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Iranian Wrestler Released From Detention Seeks Asylum In Canada

International wrestling medalist Navid Zanganeh has left Iran, seeking asylum in Canada. FILE photo

A member of Iran's Under 23 Wrestling national team, detained for a few days during mid-November anti-regime protests, has emigrated to Canada and will represent his new residence in future championships.

The 23-year-old Bronz-medalist in 74 kg category in the 2018 World U23 Wrestling Championship in Bucharest, Romania, has sought asylum in Canada, state-run Iran Students News Agency (ISNA) confirmed on Thursday, January 2.

Navid Zanganeh left Iran twenty days ago and soon will represent Canada in a wrestling tournament. The young wrestler has not yet commented on the news.

On November 26, a week after the Special Units forces supported by the members of the Islamic Revolution Guards Corps brutally suppressed anti-establishment protests in 28 out of 31 provinces of Iran; reports disclosed that the Islamic Republic intelligence agents had detained Zanganeh.

The exact date of Zanganeh's detention is not clear, but reports say that he was shot by a pellet and taken to a hospital, where he was arrested and kept for a few days.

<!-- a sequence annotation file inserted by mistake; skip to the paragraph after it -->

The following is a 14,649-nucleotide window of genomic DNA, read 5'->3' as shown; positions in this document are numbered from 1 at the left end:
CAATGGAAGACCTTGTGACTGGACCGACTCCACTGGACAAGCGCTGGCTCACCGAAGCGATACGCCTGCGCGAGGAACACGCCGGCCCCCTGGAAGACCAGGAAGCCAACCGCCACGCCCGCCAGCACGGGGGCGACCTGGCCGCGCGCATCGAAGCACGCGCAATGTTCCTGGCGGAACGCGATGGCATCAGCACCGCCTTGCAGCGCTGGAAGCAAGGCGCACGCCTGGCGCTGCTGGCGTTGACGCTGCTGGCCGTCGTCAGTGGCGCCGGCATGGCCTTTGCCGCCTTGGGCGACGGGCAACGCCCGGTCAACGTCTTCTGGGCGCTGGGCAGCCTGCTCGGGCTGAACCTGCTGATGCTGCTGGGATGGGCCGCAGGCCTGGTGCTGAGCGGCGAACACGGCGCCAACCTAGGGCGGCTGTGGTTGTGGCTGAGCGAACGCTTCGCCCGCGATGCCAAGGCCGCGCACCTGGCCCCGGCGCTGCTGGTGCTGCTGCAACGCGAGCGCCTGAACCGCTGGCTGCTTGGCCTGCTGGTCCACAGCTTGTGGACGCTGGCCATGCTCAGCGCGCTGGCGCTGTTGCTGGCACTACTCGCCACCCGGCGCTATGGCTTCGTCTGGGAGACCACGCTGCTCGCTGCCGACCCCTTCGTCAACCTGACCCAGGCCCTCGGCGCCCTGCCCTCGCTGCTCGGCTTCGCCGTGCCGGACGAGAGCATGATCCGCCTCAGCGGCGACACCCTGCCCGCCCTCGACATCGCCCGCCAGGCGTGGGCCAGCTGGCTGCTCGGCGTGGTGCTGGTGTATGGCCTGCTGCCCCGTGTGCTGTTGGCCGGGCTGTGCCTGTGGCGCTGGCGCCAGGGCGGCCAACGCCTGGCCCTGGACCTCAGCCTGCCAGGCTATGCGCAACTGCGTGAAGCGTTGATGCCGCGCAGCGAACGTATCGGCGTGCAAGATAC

Immediately after his release, Zanganeh's club, Atrak Khorasan, unilaterally canceled its contract with him and deprived him of competing in the World Cup Club championships.

During mid-November demonstrations triggered by an overnight three-fold increase in gasoline prices, a member of the women’s wrestling national team, Massoumeh Soleimani, was also detained in the city of Khorramabad, western Iran. She was released after nearly a month behind bars.

The trend for Iranian athletes seeking asylum has gained momentum in recent months.

Alireza Firouzja, 16, a top-rated chess player from Iran and the world's number two ranked junior player, decided in December not to return to Iran after competing with an Israeli counterpart.

Days later, he won the silver medal at the World Rapid & Blitz chess championship in Moscow after competing under the global chess body FIDE's flag.

"Congratulations to Alireza Firouzja on a fantastic silver medal. And shame on all those who seek to thwart his career," FIDE vice president Nigel Short said on Twitter on December 28.

Reacting to two Iranian chess players who disregarded a government red line and competed with Israeli counterparts, the Islamic Republic authorities banned Iran's national chess team from competing in the championship in Moscow.

Iran does not recognize Israel, and Iranian sports teams have employed a policy of not competing against Israelis for the past several decades.

From now on, Firouzja will represent France in World Chess tournaments.

In October, Iran was banned from international judo competitions indefinitely over the country's refusal to face Israeli competitors. The decision by the International Judo Federation (IJF) came after Iranian judoka Saeid Mollaei said the authorities pressured him to drop out of bouts to avoid facing an Israeli opponent.

Gold-medalist Mollaei has accepted Mongolian citizenship.